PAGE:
Most Higher Ed IT departments face similar challenges with budget restraints, hiring and retaining talented staff, and balancing the maintenance of existing systems with the need to implement emerging technologies. As if that weren’t enough, IT departments at state universities also run into a variety of specific problems that can further complicate how they operate. From a decline in state funding, to the needs of an evolving student base, there’s a lot that state university IT departments need to keep in mind, but there are ways to make edtech challenges easier. Let us walk you through some of those challenges so that your state university IT department can compete against Higher Ed’s most pressing issues on more equal footing.
1. The Complications of State Funding
While IT funding is an important issue at most Higher Ed institutions, cuts to state funding for higher education has caused additional problems for state universities. In 2013, 21 percent of public college and university budgets came from state funding, according to a report from the Pew Charitable Trusts. By 2014, combined state and local appropriations for higher education increased by 3% (adjusted for inflation) from a decade prior, but represented a 9% (adjusted for inflation) decline from 2007, according to a report from College Board. With this decrease in state funding, some state universities are relying on other forms of income to supplement their budgets. This only adds to the already difficult task of dealing with IT budget cuts that many universities are facing.
Solution: Although IT budgets have been a consistent issue, there are a few things that state school IT departments can do to lessen their funding woes. Educause’s Top 10 IT Issues for 2016 report suggests that the costs of continued maintenance should be factored into IT project funding models from the get-go. Adopting effective IT service management methods can help cut these costs and make more room in your budget. Ensure your department has the proper accounting systems and infrastructure to produce reports that outline your funding model and any financial outlook in ample detail. Conveying the importance of IT to institutional leaders is also key to securing more flexible budgets. Avoid overwhelming them with metrics and figures. Instead, communicate the value of IT as an essential part of the university’s ecosystem that is worth investing in.
2. Working Within the System
Working within a state university system comes with its own set of pros and cons that each affect IT departments equally. On one hand, state school systems provide IT professionals increased networking and knowledge transfer opportunities, as well as the chance to help one another during difficult implementations. At the same time however, working within the limitations of one’s state university system can provide additional hurdles for IT departments to jump through. Each new substantial IT implementation must be properly integrated into the affiliated universities’ IT ecosystem. Communication between state university IT departments can also be tricky, especially when those schools are on either side of the state. The larger the school system, the larger the impact those complications may have on the individual IT departments.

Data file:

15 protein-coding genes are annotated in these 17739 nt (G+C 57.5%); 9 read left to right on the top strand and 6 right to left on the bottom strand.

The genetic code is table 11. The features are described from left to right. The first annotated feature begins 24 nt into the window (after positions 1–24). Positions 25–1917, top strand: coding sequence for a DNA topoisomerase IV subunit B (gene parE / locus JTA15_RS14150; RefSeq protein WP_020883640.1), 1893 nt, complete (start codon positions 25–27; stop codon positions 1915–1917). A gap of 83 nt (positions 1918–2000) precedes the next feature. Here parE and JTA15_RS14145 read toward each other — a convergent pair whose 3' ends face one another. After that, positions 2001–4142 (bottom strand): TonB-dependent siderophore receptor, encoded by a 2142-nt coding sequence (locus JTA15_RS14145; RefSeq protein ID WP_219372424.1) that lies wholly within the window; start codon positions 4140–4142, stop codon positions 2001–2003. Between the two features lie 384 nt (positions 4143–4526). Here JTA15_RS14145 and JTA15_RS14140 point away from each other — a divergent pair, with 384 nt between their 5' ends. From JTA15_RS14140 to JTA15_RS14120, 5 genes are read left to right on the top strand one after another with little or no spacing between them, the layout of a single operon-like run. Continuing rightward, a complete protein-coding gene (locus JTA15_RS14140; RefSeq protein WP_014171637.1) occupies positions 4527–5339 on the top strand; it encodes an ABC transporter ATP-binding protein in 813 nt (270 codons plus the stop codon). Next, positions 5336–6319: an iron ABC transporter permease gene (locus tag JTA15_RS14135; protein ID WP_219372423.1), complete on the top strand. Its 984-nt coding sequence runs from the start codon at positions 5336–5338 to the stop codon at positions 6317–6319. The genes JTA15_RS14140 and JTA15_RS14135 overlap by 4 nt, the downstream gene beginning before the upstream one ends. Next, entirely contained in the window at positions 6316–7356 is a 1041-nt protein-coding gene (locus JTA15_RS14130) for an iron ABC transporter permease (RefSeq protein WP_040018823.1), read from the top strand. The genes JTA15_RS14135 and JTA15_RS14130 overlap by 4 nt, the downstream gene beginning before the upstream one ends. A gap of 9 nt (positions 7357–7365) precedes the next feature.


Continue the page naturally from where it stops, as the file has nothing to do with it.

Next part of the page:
Solution: While collaboration between IT departments in a state university system is beneficial, it’s not always utilized to its fullest potential. To remedy this, you should create and maintain open communication channels with your affiliated IT departments: Arrange monthly meetings with the CIO’s in your system to discuss current difficulties, upcoming projects and ways to collaborate. Coordinate quarterly or biannual meetings between other IT staff across your university system. You may even want to establish an online forum for knowledge sharing and discussion across your system’s departments.
3. The Evolution of State School Students
Over the last few years, the “traditional” college student has begun to change. Increasingly more working parents, veterans, and returning students are pursuing Higher Education, many of them specifically attending state schools. With an influx of new students comes a variety of new needs and expectations that must be accounted for by university IT. For example, a non-traditional college student is less likely to live on campus and may have more responsibilities outside of school than their traditional counterparts. This changing user base may shift the focus of state school IT from the campus classroom to an elearning environment to attract students with children and day jobs. However, what’s more likely is a mixed approach between online and in-person learning opportunities to help accommodate the diverse student base that state schools attract, while also appealing to students just graduating high school.
Solution: An open and accessible channel of communication between your IT department and your student base is the most effective way to survey their specific needs and be able to react accordingly. Contrary to popular belief, students still prefer email as a primary form of communication with their IT departments. Social media and an IT blog are also effective ways to reach out to students. Ensure that your state university offers a variety of learning environments and educational technologies to support an increasingly diverse student base. This is key to staying competitive and keeping up with changes in student demographics.